ABUJA (Reuters) - West Africa’s regional bloc ECOWAS agreed on Sunday to commit 3,300 troops to help recapture northern Mali, part of battle plans that will be sent for United Nations approval by the end of November, the group’s chairman said.
The troops would mostly come from Nigeria, Niger and Burkina Faso, but other West African countries and two or three non-African states may also contribute forces, Ivory Coast President Alassane Outtara told reporters in Nigeria’s capital.
He said the soldiers could be deployed as soon as the U.N. approved the military plan, which was drawn up by experts from Africa, the U.N. and Europe in Mali’s capital Bamako last week.
The plan covers a six-month period, with a preparatory phase for training and the establishment of bases in Mali’s south, followed by combat operations in the north, Malian army sources told Reuters.
ECOWAS signed off on the latest draft on Sunday but said it still hoped to avoid conflict through negotiations.
“Authority reiterates that dialogue remains the preferred option,” said a communiqué released after the meeting of West African leaders in Nigeria’s capital Abuja on Sunday.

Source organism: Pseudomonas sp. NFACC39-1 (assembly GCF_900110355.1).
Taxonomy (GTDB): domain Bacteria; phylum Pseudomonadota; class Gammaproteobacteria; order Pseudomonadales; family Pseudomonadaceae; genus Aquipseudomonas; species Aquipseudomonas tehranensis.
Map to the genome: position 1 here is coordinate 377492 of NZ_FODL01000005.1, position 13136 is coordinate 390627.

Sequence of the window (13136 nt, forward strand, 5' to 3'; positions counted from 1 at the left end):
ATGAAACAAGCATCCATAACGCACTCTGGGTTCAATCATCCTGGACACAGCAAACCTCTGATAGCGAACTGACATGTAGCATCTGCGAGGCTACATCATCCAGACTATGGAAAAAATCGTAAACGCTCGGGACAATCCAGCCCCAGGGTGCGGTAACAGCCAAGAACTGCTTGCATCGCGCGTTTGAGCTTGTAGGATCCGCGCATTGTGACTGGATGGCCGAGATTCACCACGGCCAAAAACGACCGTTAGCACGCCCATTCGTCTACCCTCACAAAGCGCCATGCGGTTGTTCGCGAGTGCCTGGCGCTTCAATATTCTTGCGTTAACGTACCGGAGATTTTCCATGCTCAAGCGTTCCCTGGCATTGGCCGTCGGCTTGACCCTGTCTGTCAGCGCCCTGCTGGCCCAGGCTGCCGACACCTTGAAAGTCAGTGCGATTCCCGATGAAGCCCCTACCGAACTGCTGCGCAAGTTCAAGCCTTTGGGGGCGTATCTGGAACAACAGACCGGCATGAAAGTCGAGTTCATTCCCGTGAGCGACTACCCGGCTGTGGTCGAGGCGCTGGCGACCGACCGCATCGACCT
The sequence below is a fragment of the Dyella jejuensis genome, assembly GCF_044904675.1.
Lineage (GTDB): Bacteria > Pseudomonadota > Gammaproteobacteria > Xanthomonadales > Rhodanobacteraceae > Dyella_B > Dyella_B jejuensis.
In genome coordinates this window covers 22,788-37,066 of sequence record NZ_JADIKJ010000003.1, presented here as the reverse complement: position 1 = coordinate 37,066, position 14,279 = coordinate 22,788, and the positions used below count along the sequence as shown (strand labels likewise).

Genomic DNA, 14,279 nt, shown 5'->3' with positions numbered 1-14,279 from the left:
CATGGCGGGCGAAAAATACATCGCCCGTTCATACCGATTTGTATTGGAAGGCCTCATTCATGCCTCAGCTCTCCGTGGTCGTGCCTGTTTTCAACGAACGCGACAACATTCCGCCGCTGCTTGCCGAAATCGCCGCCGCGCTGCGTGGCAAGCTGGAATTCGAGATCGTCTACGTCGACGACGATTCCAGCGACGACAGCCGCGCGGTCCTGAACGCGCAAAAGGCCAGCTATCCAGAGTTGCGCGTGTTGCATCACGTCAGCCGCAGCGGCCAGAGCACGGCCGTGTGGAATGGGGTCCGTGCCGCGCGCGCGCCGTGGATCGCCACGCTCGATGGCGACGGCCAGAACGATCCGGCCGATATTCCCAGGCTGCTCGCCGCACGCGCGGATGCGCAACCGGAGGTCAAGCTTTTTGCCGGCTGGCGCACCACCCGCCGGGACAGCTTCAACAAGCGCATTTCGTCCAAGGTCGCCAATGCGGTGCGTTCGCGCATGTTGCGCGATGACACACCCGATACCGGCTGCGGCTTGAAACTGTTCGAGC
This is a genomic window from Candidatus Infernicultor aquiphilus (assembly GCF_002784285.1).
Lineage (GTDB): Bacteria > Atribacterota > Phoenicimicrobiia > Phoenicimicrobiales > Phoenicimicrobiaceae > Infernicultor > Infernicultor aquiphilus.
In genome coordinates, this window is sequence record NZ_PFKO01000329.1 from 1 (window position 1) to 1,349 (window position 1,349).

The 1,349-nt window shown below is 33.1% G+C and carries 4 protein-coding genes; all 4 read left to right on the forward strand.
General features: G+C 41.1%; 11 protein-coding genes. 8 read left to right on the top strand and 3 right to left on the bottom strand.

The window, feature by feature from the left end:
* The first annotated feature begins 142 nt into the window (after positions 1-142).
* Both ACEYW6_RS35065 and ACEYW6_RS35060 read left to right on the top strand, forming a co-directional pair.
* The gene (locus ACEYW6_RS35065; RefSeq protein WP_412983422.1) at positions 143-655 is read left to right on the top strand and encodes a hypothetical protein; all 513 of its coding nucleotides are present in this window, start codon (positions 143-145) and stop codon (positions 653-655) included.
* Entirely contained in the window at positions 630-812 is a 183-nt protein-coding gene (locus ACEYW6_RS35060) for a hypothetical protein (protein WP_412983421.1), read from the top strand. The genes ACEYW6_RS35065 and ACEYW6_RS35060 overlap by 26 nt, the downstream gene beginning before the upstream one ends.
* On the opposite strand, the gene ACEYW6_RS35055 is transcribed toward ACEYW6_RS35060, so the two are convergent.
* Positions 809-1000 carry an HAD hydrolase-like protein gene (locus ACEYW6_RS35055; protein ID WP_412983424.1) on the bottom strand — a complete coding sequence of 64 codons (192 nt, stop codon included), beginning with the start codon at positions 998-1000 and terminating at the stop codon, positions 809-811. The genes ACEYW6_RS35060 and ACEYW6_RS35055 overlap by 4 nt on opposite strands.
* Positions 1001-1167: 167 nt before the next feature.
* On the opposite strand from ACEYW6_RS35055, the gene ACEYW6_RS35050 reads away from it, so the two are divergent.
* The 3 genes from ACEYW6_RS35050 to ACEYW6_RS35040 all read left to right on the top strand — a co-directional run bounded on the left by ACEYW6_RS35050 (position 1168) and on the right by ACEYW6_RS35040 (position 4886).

“However ... recourse to force may be indispensable in order to dismantle terrorist and transnational criminal networks that pose a threat to international peace and security.”
The U.N. Security Council gave African leaders 45 days from October 12 to draw up a plan for military intervention to retake the north, but diplomats say any such operation is months away.
Once viewed as an example of progress towards democracy in Africa, Mali fell into chaos after a coup in March that toppled the president and left a power vacuum that was quickly exploited by rebels to take over the north.
Foreign powers are divided on the pace of an intervention. Regional powerhouse Algeria says it prefers a negotiated solution, while former colonial master France - which has several citizens held hostage by al Qaeda-linked groups in the Sahara - wants a swift war.
Delegates from Islamist group Ansar Dine are holding talks with regional mediator Blaise Compaore, the president of Burkina Faso, and members of the Tuareg rebel movement MNLA have sought to join efforts to solve the crisis.
Writing by Joe Brock; editing by Jason Webb